silhouette of a person smoking in the light of a living room lamp

Home, Smoke-filled Home

Secondhand smoke exposure is a cause of premature death and disease among women and children.

By Stephanie Shapiro

In countries around the world where cigarette smoking is on the rise, women and children are being exposed to high levels of secondhand smoke in the home, according to a study by researchers at the Institute for Global Tobacco Control (IGTC), which quantifies the extent of that exposure.

The data from 31 countries, including Brazil, Mexico, Latvia, Laos and Romania, found that the median air nicotine concentration was 17 times higher in households with smokers than in nonsmoking households. The study, conducted in 1,284 homes by collecting hair samples from women and children and installing passive air monitors to measure air nicotine, also found that the more smokers at home, the higher the exposure.

"The knowledge base about the hazards of secondhand smoke is very, very low where data were collected," says Heather Wipfli, PhD, co-author of the study that appeared in last April's American Journal of Public Health. Parents are "unaware of the risk that they're putting their families in," she says.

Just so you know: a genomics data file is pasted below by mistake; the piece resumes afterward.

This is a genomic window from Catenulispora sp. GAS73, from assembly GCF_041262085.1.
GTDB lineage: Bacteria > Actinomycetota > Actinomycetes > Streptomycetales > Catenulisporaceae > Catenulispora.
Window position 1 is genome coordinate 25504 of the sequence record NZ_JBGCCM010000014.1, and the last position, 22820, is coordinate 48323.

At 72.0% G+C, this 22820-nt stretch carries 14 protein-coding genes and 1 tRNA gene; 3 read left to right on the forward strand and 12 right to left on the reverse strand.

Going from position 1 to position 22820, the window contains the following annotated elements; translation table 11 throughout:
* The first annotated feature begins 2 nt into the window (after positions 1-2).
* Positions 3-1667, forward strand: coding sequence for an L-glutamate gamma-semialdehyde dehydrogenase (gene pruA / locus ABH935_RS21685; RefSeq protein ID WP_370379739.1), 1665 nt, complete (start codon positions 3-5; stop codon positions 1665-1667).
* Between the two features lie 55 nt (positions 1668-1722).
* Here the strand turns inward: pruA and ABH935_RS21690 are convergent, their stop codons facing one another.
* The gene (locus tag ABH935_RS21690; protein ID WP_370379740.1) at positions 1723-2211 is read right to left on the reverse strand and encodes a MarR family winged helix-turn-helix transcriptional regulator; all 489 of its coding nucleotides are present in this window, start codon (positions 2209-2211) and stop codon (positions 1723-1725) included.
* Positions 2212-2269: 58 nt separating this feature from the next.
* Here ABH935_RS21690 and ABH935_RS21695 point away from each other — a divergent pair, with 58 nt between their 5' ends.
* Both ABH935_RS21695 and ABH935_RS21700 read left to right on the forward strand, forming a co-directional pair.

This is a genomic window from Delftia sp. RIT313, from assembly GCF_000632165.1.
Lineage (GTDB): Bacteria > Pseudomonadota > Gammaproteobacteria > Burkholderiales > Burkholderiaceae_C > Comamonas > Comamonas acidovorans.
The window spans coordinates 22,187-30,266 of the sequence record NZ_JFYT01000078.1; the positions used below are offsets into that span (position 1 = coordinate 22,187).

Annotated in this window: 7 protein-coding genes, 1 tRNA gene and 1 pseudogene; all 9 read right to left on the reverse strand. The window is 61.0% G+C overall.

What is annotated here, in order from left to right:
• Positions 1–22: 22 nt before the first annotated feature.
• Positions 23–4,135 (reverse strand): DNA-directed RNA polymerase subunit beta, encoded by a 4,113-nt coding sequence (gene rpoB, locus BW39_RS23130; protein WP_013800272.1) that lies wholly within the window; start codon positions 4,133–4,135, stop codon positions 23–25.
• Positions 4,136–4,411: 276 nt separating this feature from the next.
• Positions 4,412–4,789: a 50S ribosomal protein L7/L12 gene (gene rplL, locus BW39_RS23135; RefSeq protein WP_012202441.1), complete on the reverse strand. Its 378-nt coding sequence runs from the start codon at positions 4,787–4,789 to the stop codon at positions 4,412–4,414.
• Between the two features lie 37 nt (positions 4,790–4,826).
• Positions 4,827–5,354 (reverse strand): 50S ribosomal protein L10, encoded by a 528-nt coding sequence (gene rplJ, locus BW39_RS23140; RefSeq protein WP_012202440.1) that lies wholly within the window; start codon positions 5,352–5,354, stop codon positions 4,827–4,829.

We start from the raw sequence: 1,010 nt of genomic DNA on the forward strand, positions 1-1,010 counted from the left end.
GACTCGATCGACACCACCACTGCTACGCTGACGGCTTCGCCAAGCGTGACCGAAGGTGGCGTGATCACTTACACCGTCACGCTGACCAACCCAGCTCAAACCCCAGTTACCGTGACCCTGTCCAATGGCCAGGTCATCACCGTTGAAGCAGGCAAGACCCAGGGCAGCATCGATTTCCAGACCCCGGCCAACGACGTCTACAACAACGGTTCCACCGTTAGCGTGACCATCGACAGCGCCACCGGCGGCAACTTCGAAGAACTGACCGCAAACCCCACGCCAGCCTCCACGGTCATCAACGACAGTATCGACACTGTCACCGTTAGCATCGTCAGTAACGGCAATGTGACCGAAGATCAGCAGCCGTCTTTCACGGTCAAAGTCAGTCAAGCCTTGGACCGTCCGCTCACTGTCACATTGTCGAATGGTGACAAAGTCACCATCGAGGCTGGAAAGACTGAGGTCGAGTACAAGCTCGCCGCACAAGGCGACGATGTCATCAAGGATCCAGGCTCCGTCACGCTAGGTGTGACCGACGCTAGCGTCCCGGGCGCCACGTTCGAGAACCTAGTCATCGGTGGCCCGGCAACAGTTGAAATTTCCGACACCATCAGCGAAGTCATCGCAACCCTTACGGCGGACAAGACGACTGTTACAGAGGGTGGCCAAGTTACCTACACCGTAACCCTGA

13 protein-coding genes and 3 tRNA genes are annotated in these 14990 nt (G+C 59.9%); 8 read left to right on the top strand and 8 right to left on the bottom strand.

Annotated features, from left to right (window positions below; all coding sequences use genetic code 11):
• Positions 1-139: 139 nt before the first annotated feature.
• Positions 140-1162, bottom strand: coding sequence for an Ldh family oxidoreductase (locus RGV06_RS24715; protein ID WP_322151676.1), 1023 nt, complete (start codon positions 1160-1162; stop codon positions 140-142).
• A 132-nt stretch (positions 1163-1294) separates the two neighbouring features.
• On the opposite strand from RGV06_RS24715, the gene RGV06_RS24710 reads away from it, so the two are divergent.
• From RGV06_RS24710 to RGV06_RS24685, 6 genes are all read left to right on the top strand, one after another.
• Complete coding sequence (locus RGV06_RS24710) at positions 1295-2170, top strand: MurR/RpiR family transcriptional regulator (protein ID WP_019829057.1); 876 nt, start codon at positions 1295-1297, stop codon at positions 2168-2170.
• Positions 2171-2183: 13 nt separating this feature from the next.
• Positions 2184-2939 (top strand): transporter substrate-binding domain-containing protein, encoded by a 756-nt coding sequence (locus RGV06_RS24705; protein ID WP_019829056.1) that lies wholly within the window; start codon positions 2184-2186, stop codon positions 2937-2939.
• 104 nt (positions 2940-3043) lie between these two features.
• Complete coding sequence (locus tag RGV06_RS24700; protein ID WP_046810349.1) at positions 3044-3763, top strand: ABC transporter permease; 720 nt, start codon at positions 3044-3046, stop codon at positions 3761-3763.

Research shows that secondhand smoke exposure is a cause of premature death and disease, including lung cancer and respiratory ailments, among women and children. Such exposure is also linked to increased ear infections and sudden infant death syndrome in children. A 2006 Surgeon General's report concluded that there are no safe levels of exposure to passive cigarette smoke.

"Without these kinds of data, it's very difficult to assess the exact level of risk," says Wipfli, a former assistant scientist at the IGTC. "We hope that this will encourage government and public health agencies to increase their investment and activities in public education as well as in clean indoor air laws where they have jurisdiction."

The study did offer some good news: Indoor exposure to secondhand smoke is "extremely easy to control," Wipfli notes. In households where parents went outside to smoke, nicotine concentrations found in hair samples taken from children were much lower.

The results convey "not just a 'quit smoking' message but also a 'go outside' message," she says.